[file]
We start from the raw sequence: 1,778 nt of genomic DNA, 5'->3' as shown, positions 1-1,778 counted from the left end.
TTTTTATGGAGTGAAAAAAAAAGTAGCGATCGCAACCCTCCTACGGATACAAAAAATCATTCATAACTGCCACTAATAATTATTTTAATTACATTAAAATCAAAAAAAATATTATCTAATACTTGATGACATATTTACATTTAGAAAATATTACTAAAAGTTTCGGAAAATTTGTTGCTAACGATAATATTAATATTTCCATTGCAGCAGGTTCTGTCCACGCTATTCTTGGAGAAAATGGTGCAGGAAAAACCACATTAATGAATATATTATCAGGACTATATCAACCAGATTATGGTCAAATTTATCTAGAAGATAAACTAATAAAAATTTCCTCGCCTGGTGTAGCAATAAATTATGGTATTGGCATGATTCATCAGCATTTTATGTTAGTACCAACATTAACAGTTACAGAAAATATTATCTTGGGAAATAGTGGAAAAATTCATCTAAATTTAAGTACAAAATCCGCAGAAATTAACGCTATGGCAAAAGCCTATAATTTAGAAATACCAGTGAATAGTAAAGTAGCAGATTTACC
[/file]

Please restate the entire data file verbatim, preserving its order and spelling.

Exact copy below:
We start from the raw sequence: 1,778 nt of genomic DNA, 5'->3' as shown, positions 1-1,778 counted from the left end.
TTTTTATGGAGTGAAAAAAAAAGTAGCGATCGCAACCCTCCTACGGATACAAAAAATCATTCATAACTGCCACTAATAATTATTTTAATTACATTAAAATCAAAAAAAATATTATCTAATACTTGATGACATATTTACATTTAGAAAATATTACTAAAAGTTTCGGAAAATTTGTTGCTAACGATAATATTAATATTTCCATTGCAGCAGGTTCTGTCCACGCTATTCTTGGAGAAAATGGTGCAGGAAAAACCACATTAATGAATATATTATCAGGACTATATCAACCAGATTATGGTCAAATTTATCTAGAAGATAAACTAATAAAAATTTCCTCGCCTGGTGTAGCAATAAATTATGGTATTGGCATGATTCATCAGCATTTTATGTTAGTACCAACATTAACAGTTACAGAAAATATTATCTTGGGAAATAGTGGAAAAATTCATCTAAATTTAAGTACAAAATCCGCAGAAATTAACGCTATGGCAAAAGCCTATAATTTAGAAATACCAGTGAATAGTAAAGTAGCAGATTTACC